Fine cheese calls for handmade, crusty, ungussied-up bread. Its simple goodness makes it a perfect companion. However, some flavored breads enhance the cheese-tasting experience, when the primary flavors complement one another. For example, since I love the flavor of nuts and goat cheese together, I often serve chevre with a walnut-studded loaf of whole-wheat bread. Olive bread is particularly good with any sheep's-milk cheese. A crusty baguette or sourdough loaf is an ideal foil for unctuous, soft-ripened cheeses such as Italian Toma Carmagnola or French Gratte-Paille and for aromatic, washed-rind cheeses such as French Livarot or Spanish Mahon. The earthiness of whole-grain and multigrain breads complements English farmhouse cheeses. In general I don't approve of crackers with cheese, but if you must succumb to crunch, look for crisp, plain, flatbread-style crackers.
Choosing the proper wines to go with specific cheeses is not the mind-bending mystery you might imagine. Cheese is partnered best with wine produced near the cheese's home. For instance, serve Sancerre wines with Crottin de Chavignol, Chianti with Pecorino Toscano, or a strong Spanish Rioja with Cabrales. If you're serving a range of cheeses, you should offer a range of wines. What matters most is that neither overwhelms the other. A balance of flavor intensity is the key. It's also worth remembering that a great cheese will make an average wine seem greater than it is and an average cheese will drag down a great wine.
Cured meats are very compatible with cheese. Serve Italian prosciutto di Parma, with its soft texture and stunning flavor, or a tasty American-made prosciutto. Another good choice is paper-thin slices of subtly flavored Bundnerfleisch, a traditional air-dried beef from Switzerland. Burgundy-colored jamon serrano, the extraordinarily flavorful and sweet marbled ham of Spain, complements sheep's-milk cheeses. Like the cheese they accompany, the meats should be served at room temperature.
Fruit has long been the stereotype accompaniment for cheese, but frankly, on the whole, I find it the least inspired of all possibilities. If I do choose fruit to accompany cheese, it is going to be so seasonal, so achingly sweet, so crisp or pudding-soft, so aromatic and full of juice, so just-harvested that leaves or vines are still attached. If I'm not convinced that the fresh fruit available to me is going to provoke that kind of response, I'll look elsewhere for something worthy of being served with cheese. For example, dried fruit—the best of which are Medjool dates, Mission or Turkish figs, cranberries, cherries, raisins, prunes from Agen in southwest France, and the yellow French plums called mirabelles—are all sublime with most cheeses.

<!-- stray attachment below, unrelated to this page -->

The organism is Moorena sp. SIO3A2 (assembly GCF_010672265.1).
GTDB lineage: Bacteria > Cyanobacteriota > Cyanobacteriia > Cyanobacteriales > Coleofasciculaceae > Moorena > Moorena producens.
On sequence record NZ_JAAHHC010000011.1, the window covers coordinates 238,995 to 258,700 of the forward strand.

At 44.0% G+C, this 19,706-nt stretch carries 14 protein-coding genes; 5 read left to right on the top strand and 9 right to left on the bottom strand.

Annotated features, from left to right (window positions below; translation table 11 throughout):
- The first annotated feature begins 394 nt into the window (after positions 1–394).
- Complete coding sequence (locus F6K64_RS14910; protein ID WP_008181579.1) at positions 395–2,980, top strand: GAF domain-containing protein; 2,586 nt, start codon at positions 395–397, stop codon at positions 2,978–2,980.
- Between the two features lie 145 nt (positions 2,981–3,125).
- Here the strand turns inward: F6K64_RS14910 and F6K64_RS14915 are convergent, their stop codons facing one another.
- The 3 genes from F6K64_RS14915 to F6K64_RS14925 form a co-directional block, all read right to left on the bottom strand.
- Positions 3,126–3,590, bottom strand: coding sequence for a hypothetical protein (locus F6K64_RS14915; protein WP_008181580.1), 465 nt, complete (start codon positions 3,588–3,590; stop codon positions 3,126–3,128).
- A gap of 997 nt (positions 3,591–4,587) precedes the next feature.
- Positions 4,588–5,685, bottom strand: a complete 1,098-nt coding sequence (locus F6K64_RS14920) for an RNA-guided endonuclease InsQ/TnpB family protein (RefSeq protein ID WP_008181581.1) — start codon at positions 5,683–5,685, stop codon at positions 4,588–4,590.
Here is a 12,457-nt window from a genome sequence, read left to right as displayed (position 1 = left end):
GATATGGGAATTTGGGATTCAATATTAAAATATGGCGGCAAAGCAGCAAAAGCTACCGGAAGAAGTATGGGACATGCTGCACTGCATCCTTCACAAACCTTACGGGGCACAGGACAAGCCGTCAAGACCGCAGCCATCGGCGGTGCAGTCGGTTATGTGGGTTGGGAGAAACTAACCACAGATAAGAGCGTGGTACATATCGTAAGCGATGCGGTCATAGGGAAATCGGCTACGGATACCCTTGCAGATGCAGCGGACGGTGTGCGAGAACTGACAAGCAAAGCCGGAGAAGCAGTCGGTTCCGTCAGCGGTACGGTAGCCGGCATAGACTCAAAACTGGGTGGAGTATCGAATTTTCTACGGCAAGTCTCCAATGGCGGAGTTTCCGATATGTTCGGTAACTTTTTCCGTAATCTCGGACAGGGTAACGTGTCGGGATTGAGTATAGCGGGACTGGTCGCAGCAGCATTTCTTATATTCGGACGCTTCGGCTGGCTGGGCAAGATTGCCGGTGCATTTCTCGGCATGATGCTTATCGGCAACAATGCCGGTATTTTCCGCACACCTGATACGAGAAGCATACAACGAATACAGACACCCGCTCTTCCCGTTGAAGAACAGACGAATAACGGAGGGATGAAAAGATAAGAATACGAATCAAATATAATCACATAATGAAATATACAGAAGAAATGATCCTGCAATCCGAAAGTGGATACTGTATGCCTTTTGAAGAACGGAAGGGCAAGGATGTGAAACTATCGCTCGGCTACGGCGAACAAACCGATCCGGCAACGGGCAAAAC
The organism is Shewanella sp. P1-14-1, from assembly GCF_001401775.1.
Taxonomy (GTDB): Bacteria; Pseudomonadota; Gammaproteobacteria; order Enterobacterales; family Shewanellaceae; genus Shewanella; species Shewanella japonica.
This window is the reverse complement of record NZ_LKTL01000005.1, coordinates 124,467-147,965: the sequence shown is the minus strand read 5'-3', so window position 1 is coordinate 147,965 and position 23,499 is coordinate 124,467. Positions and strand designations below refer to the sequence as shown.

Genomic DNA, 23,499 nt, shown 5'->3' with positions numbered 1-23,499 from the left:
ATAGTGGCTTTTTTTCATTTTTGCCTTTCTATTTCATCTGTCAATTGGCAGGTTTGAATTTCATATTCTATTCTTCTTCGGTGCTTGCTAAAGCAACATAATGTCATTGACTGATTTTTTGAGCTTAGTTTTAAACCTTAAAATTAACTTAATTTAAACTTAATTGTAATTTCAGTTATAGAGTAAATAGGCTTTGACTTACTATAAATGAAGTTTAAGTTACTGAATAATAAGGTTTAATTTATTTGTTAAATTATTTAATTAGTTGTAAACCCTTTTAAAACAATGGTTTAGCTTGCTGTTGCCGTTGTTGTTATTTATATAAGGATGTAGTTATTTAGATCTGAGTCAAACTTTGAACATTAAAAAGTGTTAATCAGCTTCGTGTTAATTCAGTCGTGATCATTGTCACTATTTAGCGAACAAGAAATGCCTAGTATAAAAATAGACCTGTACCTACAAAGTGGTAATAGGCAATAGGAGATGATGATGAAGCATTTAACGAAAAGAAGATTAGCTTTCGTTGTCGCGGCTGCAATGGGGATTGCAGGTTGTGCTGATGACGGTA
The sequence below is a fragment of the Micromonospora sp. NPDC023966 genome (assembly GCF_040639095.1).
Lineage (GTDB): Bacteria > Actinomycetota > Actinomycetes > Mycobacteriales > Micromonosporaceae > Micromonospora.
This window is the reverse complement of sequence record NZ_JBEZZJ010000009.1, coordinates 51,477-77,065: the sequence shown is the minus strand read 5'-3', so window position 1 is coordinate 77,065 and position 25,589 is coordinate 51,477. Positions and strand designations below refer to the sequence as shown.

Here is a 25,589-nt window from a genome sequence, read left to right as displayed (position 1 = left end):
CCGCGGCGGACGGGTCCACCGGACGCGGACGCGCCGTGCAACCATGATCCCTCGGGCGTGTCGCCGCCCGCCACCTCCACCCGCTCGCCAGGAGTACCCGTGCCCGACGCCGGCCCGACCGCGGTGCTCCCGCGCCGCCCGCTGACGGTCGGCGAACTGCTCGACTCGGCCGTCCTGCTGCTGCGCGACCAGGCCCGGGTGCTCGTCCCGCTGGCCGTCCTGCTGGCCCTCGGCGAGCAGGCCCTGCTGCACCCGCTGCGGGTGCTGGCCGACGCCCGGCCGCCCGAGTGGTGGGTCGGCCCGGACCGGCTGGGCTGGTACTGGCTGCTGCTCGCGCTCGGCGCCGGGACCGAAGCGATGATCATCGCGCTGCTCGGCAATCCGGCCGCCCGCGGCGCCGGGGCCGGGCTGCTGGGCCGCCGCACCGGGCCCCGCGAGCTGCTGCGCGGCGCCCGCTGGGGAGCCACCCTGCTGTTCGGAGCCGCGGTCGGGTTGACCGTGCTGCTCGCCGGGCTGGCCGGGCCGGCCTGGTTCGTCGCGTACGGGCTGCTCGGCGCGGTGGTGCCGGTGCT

Another of my favorite accompaniments is olives, washed of their brine and dressed as is customary for their particular type and region of origin. Among the possibilities are purple Gaeta olives with lemon zest, crushed garlic, and extra-virgin olive oil or Moroccan olives with fresh rosemary, crushed garlic, and extra-virgin olive oil. Table olives come into their own when served with sheep's- and goat's-milk cheeses. And indeed, their origins are closely linked—practically all such cheeses are made with the milk of animals who graze in pastures surrounded by, or actually among, olive groves.
Though the idea may be new to many food lovers, nuts are delicious with many cheeses. Almonds, which happen to be indigenous to regions known for their sheep's-and goat's-milk cheeses, are wholly compatible with these cheeses. This is especially true if the almonds are toasted. And toasted hazelnuts and black walnuts are both great with all cheeses.
Serving chutney with cheese is one of my latest passions. The match is such a natural one that I'm a little shocked it has taken me this long to recognize it. This condiment, made with an abundance of fruit, vinegar, sugar, and spices, goes with many cheeses, though I most enjoy it with English farmhouse cheeses. Their sturdy, dry, somewhat crumbly textures and rustic, rather muted flavors are delightfully complemented by the spicy sweetness of a chutney. (Make an English Cheddar and Major Grey chutney sandwich on whole-wheat bread if you don't believe me.) Sharp American Cheddars, such as Vermont-made Grafton Village Cheddar, are another good match.
Traditional French-style chevres, too, can be served with chutney. Choose a slightly firm chevre that has been allowed to ripen for a week or so and is not too moist. Il Mongetto, a family-operated farm turned artisanal food producer in Italy's Piedmont, makes a chutney called mostarda di uva, which combines Barolo grape must, hazelnuts, quinces, apricots, and mustard seed. It is absolutely stunning served with Fontina d'Aosta or Major Farm's Vermont Shepherd Cheese.
Fruit pastes, another unusual accompaniment, are simultaneously primitive and elegant served in tandem with peasanty cheeses such as Italian Fiore Sardo, English Wensleydale, and Spanish Roncal. One to look for at specialty food stores is membrillo from Catalonia, a sweet quince specialty of ancient origin. Serve it cut into thin slices.
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